Draw the diagrams that might be represented by these descriptions. There is more than one possibility for each description.
'A triangle is drawn beside the circle, on the right-hand side, just touching the circle. A square is drawn above the triangle. A line is drawn from 1 vertex of the square to 1 vertex of the triangle.'
'A triangle is drawn next to the pentagon, on the left-hand side and just touching the pentagon. A hexagon is drawn below the triangle. A line is drawn from 1 vertex of the hexagon to 1 vertex of the triangle.'
If students are unable to identify and/or draw the two-dimensional shapes, provide pattern blocks for students to trace.
Students create their own instructions for a diagram. One student shares their description for their diagram, while another student attempts to draw it. The descriptions could also be written and/or spoken and recorded on a device. Peer feedback is then provided, so that the instructions can be refined and improved.
Students should be able to communicate using the following language: shape, circle, triangle, quadrilateral, square, rectangle, pentagon, hexagon, octagon, features, side, vertex (vertices), vertical, horizontal, parallel, two-dimensional shape (2D shape), turn, full-turn, half-turn, quarter-turn, clockwise, anti-clockwise, left, right.
Students should also be able to communicate using the following language: position, left, right, directions, turn.
In Early Stage 1, students used the terms 'left' and 'right' to describe position in relation to themselves. In Stage 1, students use the terms 'left' and 'right' to describe position from the perspective of a person facing in the opposite direction.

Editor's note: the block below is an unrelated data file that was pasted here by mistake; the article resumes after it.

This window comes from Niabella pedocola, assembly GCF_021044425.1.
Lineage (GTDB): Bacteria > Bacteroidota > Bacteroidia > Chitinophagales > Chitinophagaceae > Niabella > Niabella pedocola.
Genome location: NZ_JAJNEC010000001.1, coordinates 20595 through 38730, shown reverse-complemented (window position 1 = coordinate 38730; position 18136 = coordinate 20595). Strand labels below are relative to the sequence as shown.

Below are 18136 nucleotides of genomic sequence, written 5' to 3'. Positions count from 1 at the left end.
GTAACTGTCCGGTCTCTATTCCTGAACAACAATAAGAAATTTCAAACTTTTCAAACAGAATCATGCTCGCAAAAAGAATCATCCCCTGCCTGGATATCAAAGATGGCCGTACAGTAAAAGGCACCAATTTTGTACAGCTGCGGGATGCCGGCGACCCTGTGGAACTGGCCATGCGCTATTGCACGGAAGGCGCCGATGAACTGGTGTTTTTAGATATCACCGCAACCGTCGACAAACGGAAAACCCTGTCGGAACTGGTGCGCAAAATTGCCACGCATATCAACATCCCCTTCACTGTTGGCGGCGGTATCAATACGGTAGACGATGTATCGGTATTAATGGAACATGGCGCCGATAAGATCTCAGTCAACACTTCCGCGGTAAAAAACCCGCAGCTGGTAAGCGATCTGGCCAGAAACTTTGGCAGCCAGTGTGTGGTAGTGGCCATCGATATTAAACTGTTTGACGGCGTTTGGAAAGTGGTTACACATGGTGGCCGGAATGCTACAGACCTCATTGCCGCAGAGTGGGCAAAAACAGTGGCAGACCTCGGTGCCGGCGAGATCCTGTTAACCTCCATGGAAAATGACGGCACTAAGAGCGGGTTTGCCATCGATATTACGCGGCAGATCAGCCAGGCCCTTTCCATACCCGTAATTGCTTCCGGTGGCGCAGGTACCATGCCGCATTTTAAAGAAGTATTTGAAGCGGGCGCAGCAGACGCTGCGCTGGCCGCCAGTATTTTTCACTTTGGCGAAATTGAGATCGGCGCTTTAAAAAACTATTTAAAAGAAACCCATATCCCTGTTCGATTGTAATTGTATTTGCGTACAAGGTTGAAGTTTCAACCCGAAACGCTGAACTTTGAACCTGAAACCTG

Sit back to back with a partner. Choose a shape and use mathematical language to describe it’s features to your partner. Your partner will attempt to:
- draw your shape
- name your shape
- give feedback to you about your instructions.
Draw the diagrams to represent these descriptions. There is more than one possibility for each description.
“A triangle is drawn on the right-hand side of a circle, just touching the circle. A square is drawn above the triangle. A line is drawn from 1 vertex of the square to 1 vertex of the triangle.”
“A triangle is drawn on the left-hand side of a pentagon, just touching the pentagon. A hexagon is drawn below the triangle. A line is drawn from 1 vertex of the hexagon to 1 vertex of the triangle.”
Share your diagrams with a partner and see if they are the same. Discuss the reasons why your diagrams are the same or different.
There could be an opportunity for the students to give the teacher feedback on the instructions which would allow further questioning to gauge student understanding.
Create your own instructions for a diagram. Share your instructions with a partner. They will attempt to draw your diagram. Your descriptions can be written, spoken or recorded on a device. Your partner may provide you with feedback to help you improve your instructions.
Possible areas for further exploration
- mathematical language
- full-turn, half-turn, quarter-turn clockwise/anti-clockwise
- recognising and classifying two-dimensional shapes
Where to next?
- Repeat the activity with strategic grouping (differentiation)
- Utilising digital drawing tools to complete similar tasks
- Describing a shape in a different orientation (upside down)
- Describe a pattern of shapes
Adapted from Peter Sullivan ‘Challenging Mathematical Tasks’
Syllabus outcomes and content descriptors from Mathematics K-10 Syllabus © NSW Education Standards Authority (NESA) for and on behalf of the Crown in right of the State of New South Wales, 2012